time) Mrs. Lemuel Struthers, the widow of Struthers's
Shoe-polish, who had returned the previous year from
a long initiatory sojourn in Europe to lay siege to the
tight little citadel of New York. "Of course if you and
Regina invite her the thing is settled. Well, we need
new blood and new money--and I hear she's still very
good-looking," the carnivorous old lady declared.

In the hall, while Mrs. Welland and May drew on
their furs, Archer saw that the Countess Olenska was
looking at him with a faintly questioning smile.

"Of course you know already--about May and me,"
he said, answering her look with a shy laugh. "She
scolded me for not giving you the news last night at the
Opera: I had her orders to tell you that we were
engaged--but I couldn't, in that crowd."

The smile passed from Countess Olenska's eyes to
her lips: she looked younger, more like the bold brown
Ellen Mingott of his boyhood. "Of course I know; yes.
And I'm so glad. But one doesn't tell such things first in
a crowd." The ladies were on the threshold and she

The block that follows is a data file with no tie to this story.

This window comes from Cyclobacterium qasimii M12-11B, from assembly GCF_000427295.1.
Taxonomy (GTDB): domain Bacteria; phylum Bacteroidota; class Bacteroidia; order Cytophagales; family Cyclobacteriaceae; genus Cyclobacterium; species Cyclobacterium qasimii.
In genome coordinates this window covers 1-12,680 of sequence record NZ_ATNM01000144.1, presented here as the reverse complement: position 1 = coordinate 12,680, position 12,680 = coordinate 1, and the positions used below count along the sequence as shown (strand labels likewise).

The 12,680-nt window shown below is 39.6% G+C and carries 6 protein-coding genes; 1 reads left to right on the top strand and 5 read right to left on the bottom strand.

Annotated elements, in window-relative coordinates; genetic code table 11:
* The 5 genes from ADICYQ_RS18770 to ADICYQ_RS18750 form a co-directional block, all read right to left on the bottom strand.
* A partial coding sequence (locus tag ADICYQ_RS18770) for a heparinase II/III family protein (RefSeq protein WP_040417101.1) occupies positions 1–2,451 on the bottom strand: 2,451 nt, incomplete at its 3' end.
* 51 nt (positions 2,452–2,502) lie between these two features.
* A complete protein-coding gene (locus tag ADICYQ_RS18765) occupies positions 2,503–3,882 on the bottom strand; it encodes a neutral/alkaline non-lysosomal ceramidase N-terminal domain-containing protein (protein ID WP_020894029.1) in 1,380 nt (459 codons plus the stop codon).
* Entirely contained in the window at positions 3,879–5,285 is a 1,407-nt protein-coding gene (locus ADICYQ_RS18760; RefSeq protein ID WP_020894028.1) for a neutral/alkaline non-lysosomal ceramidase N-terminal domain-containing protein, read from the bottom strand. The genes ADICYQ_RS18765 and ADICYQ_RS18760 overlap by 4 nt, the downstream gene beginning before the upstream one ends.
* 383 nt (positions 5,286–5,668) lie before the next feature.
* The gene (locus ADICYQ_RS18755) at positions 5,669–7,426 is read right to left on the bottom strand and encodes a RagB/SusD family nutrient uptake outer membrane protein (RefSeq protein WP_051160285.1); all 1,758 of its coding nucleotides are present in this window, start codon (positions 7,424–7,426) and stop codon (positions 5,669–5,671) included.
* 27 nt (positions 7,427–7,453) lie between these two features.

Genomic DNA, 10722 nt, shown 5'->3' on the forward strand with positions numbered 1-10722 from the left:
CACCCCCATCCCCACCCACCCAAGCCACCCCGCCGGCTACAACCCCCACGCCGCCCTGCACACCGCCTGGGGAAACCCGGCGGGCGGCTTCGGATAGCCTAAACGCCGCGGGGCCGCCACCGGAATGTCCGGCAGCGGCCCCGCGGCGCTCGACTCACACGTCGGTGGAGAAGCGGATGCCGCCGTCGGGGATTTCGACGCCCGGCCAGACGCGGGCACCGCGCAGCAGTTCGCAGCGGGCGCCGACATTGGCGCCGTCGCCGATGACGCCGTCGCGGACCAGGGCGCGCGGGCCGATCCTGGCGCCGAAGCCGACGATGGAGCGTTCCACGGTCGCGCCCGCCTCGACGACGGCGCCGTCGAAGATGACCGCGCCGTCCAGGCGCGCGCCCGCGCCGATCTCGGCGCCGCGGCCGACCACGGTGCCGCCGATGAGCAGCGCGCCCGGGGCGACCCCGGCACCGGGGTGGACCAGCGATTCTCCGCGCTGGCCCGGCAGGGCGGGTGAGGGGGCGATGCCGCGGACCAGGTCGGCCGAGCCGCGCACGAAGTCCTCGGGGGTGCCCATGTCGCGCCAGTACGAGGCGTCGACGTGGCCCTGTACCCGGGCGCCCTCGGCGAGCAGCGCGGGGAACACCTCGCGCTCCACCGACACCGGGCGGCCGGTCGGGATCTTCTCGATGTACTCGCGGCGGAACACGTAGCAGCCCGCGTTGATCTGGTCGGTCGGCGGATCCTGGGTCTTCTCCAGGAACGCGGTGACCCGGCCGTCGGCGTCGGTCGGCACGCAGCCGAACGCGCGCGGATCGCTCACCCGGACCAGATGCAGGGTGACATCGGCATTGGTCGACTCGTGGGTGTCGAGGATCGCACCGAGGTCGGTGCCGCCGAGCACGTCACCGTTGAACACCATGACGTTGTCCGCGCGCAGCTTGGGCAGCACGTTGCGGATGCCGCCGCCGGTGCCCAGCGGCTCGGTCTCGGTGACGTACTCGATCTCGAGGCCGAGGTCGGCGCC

held out her hand.

"Good-bye; come and see me some day," she said,
still looking at Archer.

In the carriage, on the way down Fifth Avenue, they
talked pointedly of Mrs. Mingott, of her age, her spirit,
and all her wonderful attributes. No one alluded to
Ellen Olenska; but Archer knew that Mrs. Welland
was thinking: "It's a mistake for Ellen to be seen, the
very day after her arrival, parading up Fifth Avenue at
the crowded hour with Julius Beaufort--" and the young
man himself mentally added: "And she ought to know
that a man who's just engaged doesn't spend his time
calling on married women. But I daresay in the set
she's lived in they do--they never do anything else."
And, in spite of the cosmopolitan views on which he
prided himself, he thanked heaven that he was a New
Yorker, and about to ally himself with one of his own

The Age of Innocence by Edith Wharton
General Fiction